Academy of Distinguished Teaching Scholars (ADTS) - 2011 Inductees

Academy of Distinguished Teaching Scholars:  2011 Inductees

The Provost announces the 2011 inductees into the University of Florida's Academy of Distinguished Teaching Scholars

Each year the Academy of Distinguished Teaching Scholars honors University of Florida’s exceptional teaching and scholarship accomplishments by inducting into its membership faculty members who have demonstrated sustained innovation and commitment in both areas. Please join Provost Glover in welcoming to the Academy of Distinguished Teaching Scholars its 2011 inductees:

These teacher-scholars were selected based on portfolio submissions that provided strong evidence of the integration of superior teaching and research and a record of distinguished scholarly accomplishment that has garnered recognition at the national and/or international level.

To assist them in advancing their vision for scholarly excellence and faculty enhancement at UF, these Academy teacher-scholar inductees will serve for three years on the advisory board for Faculty Development. In this capacity they will assist the Associate Provost in developing programs and promoting policies that enhance the professional careers and experiences of faculty. Academy members also promote a university-wide discourse on key issues surrounding the integration of teaching and research at the University.

After completing their three-year terms on the advisory board, members will retain the title of Distinguished Teaching Scholar and continue to be a part of the Academy. 

Jeff Adler

Jeffrey S. Adler is Professor of History at the University of Florida.  He received his Ph.D. from Harvard University and has held research fellowships from the H. F. Guggenheim Foundation, the American Council of Learned Societies, and the National Endowment for the Humanities.  His teaching focuses on U.S. history, particularly the history of crime in America and U.S. urban history.  His research examines murder in America.  His most recent book was First in Violence, Deepest in Dirt: Homicide in Chicago, 1875-1920, and his current research project explores race and lethal violence in early twentieth-century New Orleans.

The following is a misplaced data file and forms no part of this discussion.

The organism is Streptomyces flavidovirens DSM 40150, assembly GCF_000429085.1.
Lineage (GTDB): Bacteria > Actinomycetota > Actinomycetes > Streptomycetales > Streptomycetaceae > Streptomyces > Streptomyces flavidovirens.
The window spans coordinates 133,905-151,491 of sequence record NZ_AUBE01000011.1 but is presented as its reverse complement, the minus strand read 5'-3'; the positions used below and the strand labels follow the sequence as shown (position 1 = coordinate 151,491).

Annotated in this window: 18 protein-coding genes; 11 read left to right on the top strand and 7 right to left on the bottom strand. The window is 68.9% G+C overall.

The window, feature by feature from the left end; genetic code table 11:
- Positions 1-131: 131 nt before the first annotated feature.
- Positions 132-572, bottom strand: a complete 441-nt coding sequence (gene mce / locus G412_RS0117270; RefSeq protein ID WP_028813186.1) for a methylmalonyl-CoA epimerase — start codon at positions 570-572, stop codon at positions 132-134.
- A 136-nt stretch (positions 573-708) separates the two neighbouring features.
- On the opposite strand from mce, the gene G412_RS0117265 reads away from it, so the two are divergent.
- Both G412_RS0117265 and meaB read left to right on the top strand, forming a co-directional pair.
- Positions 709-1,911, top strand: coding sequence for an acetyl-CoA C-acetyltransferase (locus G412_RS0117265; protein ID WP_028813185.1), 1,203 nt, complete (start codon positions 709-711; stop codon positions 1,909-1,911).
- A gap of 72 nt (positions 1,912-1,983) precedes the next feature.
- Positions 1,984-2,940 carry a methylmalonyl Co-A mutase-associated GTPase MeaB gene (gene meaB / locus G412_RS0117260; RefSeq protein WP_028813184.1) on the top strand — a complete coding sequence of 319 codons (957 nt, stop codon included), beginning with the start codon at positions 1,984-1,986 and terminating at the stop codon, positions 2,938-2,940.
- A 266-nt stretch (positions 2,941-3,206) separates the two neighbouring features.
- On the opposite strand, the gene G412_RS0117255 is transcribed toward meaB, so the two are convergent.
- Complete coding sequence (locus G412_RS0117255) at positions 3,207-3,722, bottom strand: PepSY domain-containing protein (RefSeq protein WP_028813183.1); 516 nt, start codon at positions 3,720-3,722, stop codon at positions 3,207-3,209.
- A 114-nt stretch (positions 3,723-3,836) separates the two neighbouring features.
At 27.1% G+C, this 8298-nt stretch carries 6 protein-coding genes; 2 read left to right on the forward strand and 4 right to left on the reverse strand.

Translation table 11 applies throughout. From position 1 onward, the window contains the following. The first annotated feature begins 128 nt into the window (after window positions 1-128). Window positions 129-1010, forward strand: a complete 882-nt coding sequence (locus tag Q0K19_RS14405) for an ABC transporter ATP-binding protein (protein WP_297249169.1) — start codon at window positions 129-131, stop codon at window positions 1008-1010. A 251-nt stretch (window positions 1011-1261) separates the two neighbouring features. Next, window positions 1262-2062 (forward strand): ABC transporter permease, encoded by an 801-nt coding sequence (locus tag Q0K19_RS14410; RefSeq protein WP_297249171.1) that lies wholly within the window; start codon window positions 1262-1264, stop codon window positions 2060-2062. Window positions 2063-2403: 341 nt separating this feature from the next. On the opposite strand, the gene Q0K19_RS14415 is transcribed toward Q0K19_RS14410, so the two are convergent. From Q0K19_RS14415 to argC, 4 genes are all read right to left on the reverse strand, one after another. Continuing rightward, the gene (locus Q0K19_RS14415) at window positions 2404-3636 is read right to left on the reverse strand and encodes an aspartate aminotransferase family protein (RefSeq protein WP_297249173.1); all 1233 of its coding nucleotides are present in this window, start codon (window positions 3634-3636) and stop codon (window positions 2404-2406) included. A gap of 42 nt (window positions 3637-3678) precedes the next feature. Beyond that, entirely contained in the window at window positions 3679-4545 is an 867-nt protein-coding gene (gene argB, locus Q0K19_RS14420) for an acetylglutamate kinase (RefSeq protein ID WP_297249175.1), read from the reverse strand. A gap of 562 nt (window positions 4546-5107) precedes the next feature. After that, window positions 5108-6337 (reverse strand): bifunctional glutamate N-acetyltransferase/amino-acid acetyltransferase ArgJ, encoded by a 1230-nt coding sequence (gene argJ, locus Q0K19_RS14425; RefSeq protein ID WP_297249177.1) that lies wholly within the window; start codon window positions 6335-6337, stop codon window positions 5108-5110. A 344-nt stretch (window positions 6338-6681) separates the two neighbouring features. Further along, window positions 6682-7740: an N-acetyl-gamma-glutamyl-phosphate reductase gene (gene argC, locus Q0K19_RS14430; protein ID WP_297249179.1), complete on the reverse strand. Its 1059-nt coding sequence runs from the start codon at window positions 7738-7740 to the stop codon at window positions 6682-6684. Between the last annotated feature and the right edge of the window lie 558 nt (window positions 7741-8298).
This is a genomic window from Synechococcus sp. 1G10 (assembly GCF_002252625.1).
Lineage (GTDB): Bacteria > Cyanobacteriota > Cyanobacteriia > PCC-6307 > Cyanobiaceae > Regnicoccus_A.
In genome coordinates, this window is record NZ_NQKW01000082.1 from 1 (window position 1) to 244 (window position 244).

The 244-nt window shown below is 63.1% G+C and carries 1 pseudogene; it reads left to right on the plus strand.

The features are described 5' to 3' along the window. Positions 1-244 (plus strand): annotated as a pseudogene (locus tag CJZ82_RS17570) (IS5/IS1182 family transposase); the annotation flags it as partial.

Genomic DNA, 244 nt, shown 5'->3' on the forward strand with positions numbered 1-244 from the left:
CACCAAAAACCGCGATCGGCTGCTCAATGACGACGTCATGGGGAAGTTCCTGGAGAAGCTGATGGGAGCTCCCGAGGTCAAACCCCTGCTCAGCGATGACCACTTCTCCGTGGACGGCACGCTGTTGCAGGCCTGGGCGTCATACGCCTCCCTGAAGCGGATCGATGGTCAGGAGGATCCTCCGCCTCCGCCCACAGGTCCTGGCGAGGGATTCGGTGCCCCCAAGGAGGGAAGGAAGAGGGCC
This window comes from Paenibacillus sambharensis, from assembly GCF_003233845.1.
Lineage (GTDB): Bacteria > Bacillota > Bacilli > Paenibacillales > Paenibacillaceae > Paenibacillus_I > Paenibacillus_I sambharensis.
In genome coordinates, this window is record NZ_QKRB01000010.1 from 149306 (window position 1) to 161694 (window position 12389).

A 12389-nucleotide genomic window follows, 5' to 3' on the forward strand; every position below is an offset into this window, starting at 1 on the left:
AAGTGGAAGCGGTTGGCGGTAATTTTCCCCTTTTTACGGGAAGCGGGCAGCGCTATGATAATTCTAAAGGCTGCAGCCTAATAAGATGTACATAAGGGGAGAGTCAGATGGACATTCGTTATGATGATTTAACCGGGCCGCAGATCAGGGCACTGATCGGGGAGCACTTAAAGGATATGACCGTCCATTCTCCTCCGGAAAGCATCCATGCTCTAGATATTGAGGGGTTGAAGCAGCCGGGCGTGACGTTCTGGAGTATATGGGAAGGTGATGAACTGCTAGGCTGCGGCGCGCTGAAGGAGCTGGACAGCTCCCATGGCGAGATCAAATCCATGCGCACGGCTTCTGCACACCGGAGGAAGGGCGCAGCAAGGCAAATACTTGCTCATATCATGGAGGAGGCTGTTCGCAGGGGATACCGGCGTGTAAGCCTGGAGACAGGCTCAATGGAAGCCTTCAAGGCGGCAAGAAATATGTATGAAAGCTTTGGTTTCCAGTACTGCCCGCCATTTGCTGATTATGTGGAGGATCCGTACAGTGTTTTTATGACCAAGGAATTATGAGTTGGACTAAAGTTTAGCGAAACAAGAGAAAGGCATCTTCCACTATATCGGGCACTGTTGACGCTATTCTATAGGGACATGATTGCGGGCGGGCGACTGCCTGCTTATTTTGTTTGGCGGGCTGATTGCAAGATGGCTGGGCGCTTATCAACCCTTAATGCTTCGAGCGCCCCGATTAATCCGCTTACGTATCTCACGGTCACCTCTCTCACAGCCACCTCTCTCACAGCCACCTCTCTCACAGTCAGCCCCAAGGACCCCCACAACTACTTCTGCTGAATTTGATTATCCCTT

Diana Boxer

Diana Boxer is Professor of Linguistics at the University of Florida. Her teaching and research focus on discourse analysis and pragmatics, sociolinguistics, second language acquisition, the ethnography of communication, and gender and language. Her latest book is The Lost Art of the Good Schmooze: Building Rapport and Defusing Conflict in Everyday and Public Talk (Praeger, 2011). She is author of Complaining and Commiserating: A Speech Act View of Solidarity in Spoken American English. (Lang, 1993); Applying Sociolinguistics: Domains and Face-to-Face Interaction (John Benjamins, 2002); and co-editor (with Andrew D. Cohen), of Studying Speaking to Inform Second Language Learning, (Multilingual Matters, 2004). She has published articles on the pragmatics of face-to-face discourse in several edited collections and in the Journal of Pragmatics, Discourse and Society, Text, TESOL Quarterly, ELT Journal, Multilingua, Annual Review of Applied Linguistics, and Women and Language. Her commentaries on language have aired on National Public Radio’s All Things Considered.